On December 13th, Bottle Pay, a company variously described as a “custodial Bitcoin wallet provider,” a “payments startup” and a “social media Bitcoin tipping service,” announced it is closing December 31st because it does not want to impose extraordinary anti-money laundering (AML) measures on users.
On January 10th, 2020, new “5AMLD” regulations will come into effect in the EU, and as a UK-based transmitter of Bitcoins, Bottle Pay is expected to comply.
“[T]he amount and type of extra personal information we would be required to collect from our users would alter the current user experience so radically, and so negatively, that we are not willing to force this onto our community.”
This week, Modern Consensus (MC) is reporting that another two European cryptocurrency outfits, Chopcoin and Simplecoin, have also decided to shut down rather than implement the new standards.
Notably, Chopcoin, and Simplecoin are owned by the same person, Christian Grieger. Both companies’ websites now direct visitors to “Galilel (GALI) Cryptocurrency services.”
A new 5AMLD pamphlet from Deloitte UK, states that, under the new rules:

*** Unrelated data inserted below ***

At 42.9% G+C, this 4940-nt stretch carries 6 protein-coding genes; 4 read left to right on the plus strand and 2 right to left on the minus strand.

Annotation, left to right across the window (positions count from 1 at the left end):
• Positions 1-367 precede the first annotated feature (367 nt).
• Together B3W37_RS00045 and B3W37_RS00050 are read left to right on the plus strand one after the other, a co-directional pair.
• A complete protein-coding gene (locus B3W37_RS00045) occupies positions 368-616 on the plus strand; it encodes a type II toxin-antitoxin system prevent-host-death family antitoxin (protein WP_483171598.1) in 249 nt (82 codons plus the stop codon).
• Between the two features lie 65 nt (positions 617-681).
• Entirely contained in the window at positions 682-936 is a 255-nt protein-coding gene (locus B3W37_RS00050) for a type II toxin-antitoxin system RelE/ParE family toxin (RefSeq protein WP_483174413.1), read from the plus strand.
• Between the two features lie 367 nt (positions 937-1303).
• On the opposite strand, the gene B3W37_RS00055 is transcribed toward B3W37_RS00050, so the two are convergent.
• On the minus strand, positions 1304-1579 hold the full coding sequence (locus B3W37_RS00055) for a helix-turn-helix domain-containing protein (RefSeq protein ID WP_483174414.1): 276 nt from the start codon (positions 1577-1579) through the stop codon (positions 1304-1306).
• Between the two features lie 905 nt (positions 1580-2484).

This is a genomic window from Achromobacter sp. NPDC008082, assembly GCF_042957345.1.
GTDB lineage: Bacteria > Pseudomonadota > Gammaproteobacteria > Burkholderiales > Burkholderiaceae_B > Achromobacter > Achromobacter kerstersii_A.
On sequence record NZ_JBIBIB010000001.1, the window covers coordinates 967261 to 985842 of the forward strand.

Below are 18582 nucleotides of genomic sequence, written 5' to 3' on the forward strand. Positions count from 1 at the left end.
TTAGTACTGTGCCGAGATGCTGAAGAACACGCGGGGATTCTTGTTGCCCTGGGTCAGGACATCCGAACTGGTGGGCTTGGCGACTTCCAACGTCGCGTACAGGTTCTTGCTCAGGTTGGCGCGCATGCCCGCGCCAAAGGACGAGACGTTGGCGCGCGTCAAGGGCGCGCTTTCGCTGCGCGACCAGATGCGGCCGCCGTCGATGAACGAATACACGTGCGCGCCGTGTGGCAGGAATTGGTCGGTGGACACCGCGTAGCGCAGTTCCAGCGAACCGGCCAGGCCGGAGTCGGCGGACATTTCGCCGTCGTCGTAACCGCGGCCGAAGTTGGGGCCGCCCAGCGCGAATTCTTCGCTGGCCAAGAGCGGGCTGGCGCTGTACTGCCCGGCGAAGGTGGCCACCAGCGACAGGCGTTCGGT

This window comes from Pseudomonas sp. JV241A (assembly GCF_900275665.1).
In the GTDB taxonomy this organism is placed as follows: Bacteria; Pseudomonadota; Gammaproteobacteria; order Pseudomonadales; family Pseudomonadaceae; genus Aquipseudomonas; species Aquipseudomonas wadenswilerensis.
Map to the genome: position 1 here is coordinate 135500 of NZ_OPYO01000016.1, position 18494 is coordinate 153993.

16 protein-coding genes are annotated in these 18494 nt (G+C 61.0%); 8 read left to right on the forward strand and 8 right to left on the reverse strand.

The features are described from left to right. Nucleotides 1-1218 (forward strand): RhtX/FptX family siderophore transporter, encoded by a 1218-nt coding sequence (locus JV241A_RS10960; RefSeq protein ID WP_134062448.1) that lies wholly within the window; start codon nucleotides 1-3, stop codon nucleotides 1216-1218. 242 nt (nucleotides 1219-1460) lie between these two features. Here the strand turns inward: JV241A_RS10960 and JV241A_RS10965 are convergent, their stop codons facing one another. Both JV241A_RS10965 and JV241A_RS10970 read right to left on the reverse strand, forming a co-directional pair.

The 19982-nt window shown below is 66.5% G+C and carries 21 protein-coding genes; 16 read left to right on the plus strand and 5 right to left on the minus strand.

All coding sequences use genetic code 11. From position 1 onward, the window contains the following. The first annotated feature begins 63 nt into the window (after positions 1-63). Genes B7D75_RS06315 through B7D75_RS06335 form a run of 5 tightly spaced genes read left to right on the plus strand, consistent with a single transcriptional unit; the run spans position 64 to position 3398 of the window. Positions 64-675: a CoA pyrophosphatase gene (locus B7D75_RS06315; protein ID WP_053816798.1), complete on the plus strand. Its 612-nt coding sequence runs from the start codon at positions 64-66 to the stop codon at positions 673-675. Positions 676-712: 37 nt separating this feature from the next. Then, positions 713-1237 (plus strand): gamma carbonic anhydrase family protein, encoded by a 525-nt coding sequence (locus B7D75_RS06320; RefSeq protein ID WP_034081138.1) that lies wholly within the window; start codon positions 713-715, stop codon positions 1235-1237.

“Identification and verification of customers must be based on documents, data or information from a reliable and independent source…(and), where available, this should also include electronic identification means that have been approved by national authorities.”
Cryptocoin enthusiasts typically value privacy and ideas of financial freedom. As well, many cryptocurrencies got their legs because they can be used in Dark Net illicit marketplaces to purchase everything from soft drugs to guns to poison to materials depicting child abuse and the like.
It is frankly very likely that tighter rules at exchanges and wallets have cut into user numbers and profitability. It is also possible that user numbers at all the closed outfits mentioned here were modest to begin with. This is because the crypto services sector flooded with new ventures during the remarkable Bitcoin bull market. Cryptos fortunes have lately reversed, and only the more successful and padded ventures are likely to survive.
Chopcoin, “an interactive Bitcoin/Dogecoin faucet game,” reportedly closed its doors in November, and the Chopcoin website no longer seems to function.
The MC article contains a screenshot of a tweet from Chopcoin stating:
“Regulatory concerns (sic) and force KYC on our users force us to close shop. We have a grace period of 4…weeks and kindly request that you withdraw any remaining balances.”
According to MC:
“Dutch cryptocurrency mining pool Simplecoin’s users have until Dec. 20 to withdraw funds, but can delete any personal information through Dec. 31.“